Did you know that many newly planted trees don’t survive because they are planted incorrectly? It may not seem too important, but it’s surprising how picky young trees can be about how and where they are planted.
One of the most common issues with tree planting that we come across is trees being planted too deep. In fact, we wrote an entire blog post on how deep you should plant a tree.
But, when you’re planting a tree, you not only need to focus on the depth but also the width of the planting hole.
In this article, we go over everything you need to know to choose the best planting hole size for a young tree, including:
- how wide the hole should be (and why),
- what happens to a tree if the planting hole is not wide enough,
- what tree roots need and what they provide,
- and more!
What to do Before You Plant
Before you start digging, double check that you are planting the right tree in the right place. Pay attention to the following:
- how much sunlight the area receives,
- what the fully grown size of the tree will be (including the width and how much room the tree roots need to grow!),
- if the area is near a walkway,
- if the tree will have thorns or fruit, and
- whether the tree is native to our area.
We recommend moistening the area where you want to plant a few days before digging. This will make digging in tough garden soil slightly easier.
Reminder: Don’t Dig Too Deep!
Planting a tree too deeply can cause serious health issues for your tree. Ensure that any planting soil is removed from the root flare (it can often become buried at nurseries) and dig a hole that is no deeper than the length from the bottom of the root ball to the root flare.
If you place the tree in the planting hole and the top of the root flare is below ground level, you have dug too deep. Add some of the soil you removed back into the hole and make sure it’s firmly tamped down (but don’t stomp on it!) before placing the tree into the planting hole.
How wide should the planting hole be?
The planting hole width should generally be 2 to 3 times as wide as the hole is deep (and remember that depth should equal the height of the root ball).
For example, if the root ball is 1 foot tall, your planting hole should be 1 foot deep and 2 to 3 feet wide at the top.
There’s no need to dig the hole 1 foot deep AND 2 to 3 feet wide. Instead, once you’ve dug a hole that’s 1 foot deep and roughly 1 foot wide, you can start to taper the sides upward as you widen the hole. The goal is to create a bowl-shaped hole that’s flat on the bottom.
Unlike the depth of the planting hole, it’s okay if you dig a hole that’s wider than it needs to be. We cover more about why this is the case later in this article.
The worst thing you can do is to dig a hole the same size (depth and width) as the container the tree comes in. We get it – it can be tough to dig a large hole and it probably seems that it won’t do much harm to cut a few corners when planting. But doing this is just asking for problems that will often cost you far more money and effort than planting the tree properly.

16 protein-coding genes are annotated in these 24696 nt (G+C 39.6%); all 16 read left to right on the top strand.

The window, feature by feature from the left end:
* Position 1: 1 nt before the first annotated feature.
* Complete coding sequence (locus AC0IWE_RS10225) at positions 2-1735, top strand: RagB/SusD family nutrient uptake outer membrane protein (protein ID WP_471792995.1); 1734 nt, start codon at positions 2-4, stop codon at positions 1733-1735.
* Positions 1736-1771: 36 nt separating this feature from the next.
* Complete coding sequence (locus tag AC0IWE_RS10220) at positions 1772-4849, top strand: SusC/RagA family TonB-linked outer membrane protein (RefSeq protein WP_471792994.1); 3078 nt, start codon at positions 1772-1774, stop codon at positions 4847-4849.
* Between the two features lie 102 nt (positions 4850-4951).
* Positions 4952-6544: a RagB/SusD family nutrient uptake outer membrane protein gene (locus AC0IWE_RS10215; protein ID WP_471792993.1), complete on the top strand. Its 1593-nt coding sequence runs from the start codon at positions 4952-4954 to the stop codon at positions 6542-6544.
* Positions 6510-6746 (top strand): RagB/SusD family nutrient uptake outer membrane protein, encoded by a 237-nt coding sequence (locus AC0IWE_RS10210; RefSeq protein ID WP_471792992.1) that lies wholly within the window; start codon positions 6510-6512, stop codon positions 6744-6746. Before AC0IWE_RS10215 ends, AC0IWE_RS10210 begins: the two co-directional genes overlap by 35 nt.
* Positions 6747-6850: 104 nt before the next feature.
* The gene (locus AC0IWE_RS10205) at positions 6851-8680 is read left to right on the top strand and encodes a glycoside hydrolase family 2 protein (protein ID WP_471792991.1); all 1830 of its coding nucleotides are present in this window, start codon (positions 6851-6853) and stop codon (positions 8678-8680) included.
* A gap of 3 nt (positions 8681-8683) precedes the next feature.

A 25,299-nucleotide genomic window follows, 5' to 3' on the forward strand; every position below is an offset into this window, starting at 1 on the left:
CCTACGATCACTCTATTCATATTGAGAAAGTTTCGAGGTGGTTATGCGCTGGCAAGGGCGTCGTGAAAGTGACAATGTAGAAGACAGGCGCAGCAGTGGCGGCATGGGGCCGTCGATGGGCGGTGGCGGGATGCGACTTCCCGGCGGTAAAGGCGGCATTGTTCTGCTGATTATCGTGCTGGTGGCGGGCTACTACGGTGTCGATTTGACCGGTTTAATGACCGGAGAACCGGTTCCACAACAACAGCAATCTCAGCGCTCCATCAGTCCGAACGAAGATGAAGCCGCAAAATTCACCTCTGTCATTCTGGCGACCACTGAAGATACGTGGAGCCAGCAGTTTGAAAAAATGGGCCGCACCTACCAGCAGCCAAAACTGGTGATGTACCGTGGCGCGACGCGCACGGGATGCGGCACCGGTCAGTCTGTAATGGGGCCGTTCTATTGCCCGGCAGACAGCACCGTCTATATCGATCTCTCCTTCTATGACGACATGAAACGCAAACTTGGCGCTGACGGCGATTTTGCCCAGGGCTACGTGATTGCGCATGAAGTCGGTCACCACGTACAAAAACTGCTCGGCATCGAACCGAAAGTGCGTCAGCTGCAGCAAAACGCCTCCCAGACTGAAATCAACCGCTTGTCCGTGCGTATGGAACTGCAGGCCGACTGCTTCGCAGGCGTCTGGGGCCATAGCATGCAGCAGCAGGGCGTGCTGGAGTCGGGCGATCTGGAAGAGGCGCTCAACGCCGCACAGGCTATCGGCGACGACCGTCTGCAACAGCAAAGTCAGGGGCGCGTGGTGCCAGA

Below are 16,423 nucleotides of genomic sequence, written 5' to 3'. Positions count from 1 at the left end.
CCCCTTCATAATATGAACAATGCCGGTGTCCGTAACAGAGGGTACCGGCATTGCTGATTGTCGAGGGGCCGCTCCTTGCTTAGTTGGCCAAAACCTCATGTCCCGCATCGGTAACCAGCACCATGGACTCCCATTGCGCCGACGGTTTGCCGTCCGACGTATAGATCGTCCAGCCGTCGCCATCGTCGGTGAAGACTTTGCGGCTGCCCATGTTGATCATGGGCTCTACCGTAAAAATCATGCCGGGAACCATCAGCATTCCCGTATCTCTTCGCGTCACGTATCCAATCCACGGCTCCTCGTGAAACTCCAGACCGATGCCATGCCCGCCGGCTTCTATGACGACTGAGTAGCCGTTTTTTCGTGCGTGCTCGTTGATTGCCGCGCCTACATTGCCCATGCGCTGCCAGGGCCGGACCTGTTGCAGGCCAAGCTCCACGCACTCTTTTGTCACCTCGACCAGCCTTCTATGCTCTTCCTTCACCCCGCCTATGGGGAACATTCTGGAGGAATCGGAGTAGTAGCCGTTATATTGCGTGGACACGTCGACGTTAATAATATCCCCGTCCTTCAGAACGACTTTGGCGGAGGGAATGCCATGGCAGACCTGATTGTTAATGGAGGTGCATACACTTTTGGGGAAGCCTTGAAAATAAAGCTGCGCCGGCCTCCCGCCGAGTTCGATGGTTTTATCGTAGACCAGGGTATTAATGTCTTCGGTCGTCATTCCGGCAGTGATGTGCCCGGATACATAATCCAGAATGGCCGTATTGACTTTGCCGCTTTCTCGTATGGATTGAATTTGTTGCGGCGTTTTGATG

What happens if the planting hole isn’t wide enough?
If the planting hole isn’t wide enough, your tree won’t grow properly. It will likely develop root problems that compromise its health, stability, and long-term survival.
Most newly planted trees were previously in nursery containers. Often, we see that the roots have started to grow in circles inside the pot. If planted in a hole that is not much wider than the space they had in the nursery container, the roots will simply continue to grow in a circle.
Circling roots can become girdled roots as the tree grows, causing the roots to essentially choke the tree. Girdled roots are roots that are so close to the tree’s trunk that they restrict the tree’s growth and ability to take up water and nutrients. You may notice girdled roots near the base of your tree, or they may be underground and not as noticeable.
While girdled roots may not become an issue for several years, they will greatly reduce the lifespan of your tree.
Roots That Don’t Anchor Your Tree
Roots that are confined to a small area also mean that your tree will be less firmly anchored in the soil. This can become a problem during high winds or monsoons when trees are more easily uprooted. Without an expansive root system, your tree will be more likely to fall over. This not only kills the tree but can cause damage or injury to anything in the drop zone of the tree.
It’s All About the Roots!
Despite popular belief (and many incorrect drawings), tree roots do not grow down into the soil and create a mirror image of the tree above ground. Rather, they spread out like a frisbee and are often no more than 8 to 12 inches below the surface at any point (they sometimes grow above ground as well).
As you can imagine, a narrow (and deep) planting hole will make it difficult for roots to spread out. This limits the ability of tree roots to support the tree.
Small Planting Hole = Less Water
Tree roots carry water to the rest of the tree. Most rainwater is found closer to the soil surface, especially in the desert. While some trees and cacti such as the saguaro also have a taproot that helps them to survive long periods of drought, desert trees are more likely to depend on their wide-spreading roots that gather water from the surrounding area closer to the surface.
This is also why it is vital to provide water to a newly planted tree for the first several years – the roots have not yet branched out far enough to receive enough water just from our native rainfall.